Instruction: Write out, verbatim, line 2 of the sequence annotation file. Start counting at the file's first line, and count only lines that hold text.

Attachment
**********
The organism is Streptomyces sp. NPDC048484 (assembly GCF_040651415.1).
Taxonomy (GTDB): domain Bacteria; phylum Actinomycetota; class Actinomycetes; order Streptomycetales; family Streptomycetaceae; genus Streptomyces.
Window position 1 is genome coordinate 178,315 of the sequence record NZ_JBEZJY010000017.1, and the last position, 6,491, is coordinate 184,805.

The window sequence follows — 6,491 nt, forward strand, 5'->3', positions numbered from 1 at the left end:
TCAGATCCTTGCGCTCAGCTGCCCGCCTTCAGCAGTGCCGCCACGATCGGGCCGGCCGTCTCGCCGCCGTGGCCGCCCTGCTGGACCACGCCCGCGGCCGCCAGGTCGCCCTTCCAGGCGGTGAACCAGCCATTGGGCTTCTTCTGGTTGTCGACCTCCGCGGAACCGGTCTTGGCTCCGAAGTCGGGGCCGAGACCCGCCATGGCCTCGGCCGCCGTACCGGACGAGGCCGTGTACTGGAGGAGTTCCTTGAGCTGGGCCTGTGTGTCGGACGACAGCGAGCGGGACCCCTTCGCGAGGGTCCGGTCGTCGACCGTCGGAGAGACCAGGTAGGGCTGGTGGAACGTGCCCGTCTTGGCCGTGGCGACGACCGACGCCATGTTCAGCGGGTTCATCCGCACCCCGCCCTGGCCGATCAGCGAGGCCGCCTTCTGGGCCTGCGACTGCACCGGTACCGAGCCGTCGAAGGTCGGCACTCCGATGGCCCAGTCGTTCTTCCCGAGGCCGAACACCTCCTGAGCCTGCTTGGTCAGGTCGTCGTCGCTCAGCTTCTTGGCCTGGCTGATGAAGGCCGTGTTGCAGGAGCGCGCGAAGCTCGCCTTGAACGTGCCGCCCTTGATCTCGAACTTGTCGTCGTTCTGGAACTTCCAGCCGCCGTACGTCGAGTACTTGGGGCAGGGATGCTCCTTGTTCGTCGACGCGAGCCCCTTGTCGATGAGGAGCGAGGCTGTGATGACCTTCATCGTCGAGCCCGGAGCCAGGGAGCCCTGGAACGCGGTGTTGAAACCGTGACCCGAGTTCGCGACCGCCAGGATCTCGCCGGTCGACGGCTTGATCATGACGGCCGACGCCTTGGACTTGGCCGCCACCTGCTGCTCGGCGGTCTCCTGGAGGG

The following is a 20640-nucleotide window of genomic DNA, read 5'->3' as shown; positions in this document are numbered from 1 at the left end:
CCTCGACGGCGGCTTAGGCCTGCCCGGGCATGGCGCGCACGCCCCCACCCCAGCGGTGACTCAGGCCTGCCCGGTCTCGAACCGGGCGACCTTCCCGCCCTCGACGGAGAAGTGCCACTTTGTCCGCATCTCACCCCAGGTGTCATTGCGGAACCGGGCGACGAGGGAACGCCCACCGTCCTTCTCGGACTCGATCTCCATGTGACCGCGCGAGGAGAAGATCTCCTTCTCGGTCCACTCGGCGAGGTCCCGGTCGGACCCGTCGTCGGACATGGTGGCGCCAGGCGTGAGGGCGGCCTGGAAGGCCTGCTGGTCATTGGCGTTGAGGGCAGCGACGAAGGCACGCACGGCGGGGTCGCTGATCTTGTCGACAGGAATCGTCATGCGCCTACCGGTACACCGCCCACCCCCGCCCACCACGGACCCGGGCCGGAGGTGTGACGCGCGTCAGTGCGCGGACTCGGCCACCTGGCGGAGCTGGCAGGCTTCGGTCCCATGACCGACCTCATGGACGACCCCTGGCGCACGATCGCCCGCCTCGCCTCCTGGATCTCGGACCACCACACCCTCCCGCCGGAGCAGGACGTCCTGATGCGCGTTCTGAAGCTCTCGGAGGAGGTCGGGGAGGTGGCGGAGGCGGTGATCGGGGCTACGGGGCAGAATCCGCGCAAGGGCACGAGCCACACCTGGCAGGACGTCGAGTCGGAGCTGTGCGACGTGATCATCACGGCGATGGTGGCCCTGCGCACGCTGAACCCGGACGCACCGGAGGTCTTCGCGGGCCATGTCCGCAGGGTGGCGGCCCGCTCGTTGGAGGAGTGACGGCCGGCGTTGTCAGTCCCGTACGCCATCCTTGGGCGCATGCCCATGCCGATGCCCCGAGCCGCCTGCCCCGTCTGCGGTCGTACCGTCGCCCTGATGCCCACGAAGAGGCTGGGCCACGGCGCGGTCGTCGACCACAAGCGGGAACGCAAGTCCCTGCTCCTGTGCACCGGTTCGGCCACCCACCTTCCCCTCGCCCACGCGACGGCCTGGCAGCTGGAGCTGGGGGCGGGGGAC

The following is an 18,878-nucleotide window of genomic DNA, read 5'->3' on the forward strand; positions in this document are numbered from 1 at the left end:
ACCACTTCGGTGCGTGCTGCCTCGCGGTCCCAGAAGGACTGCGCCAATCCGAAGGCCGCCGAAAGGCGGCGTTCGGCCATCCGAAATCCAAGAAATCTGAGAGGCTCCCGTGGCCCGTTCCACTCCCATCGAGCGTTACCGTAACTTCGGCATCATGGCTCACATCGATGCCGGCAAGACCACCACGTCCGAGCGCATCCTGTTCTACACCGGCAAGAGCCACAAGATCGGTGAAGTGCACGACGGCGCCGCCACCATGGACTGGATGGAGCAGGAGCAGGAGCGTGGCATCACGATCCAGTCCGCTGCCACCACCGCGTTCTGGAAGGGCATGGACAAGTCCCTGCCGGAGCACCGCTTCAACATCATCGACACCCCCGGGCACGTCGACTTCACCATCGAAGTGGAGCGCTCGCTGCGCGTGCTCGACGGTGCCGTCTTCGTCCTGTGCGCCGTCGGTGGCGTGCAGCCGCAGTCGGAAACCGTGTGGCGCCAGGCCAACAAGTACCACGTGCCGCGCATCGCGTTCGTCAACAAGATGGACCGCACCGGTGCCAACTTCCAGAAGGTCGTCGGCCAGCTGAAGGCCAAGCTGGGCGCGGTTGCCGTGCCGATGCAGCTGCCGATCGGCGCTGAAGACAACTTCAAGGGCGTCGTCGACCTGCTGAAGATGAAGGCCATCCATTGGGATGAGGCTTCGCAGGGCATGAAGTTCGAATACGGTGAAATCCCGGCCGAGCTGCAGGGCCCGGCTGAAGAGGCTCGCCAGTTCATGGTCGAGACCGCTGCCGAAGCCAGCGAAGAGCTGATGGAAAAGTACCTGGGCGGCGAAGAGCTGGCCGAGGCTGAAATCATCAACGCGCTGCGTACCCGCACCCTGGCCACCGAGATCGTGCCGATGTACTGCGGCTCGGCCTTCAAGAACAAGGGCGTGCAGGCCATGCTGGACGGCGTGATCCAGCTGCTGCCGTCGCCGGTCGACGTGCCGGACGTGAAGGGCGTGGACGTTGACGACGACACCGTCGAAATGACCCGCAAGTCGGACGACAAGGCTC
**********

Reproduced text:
Taxonomy (GTDB): domain Bacteria; phylum Actinomycetota; class Actinomycetes; order Streptomycetales; family Streptomycetaceae; genus Streptomyces.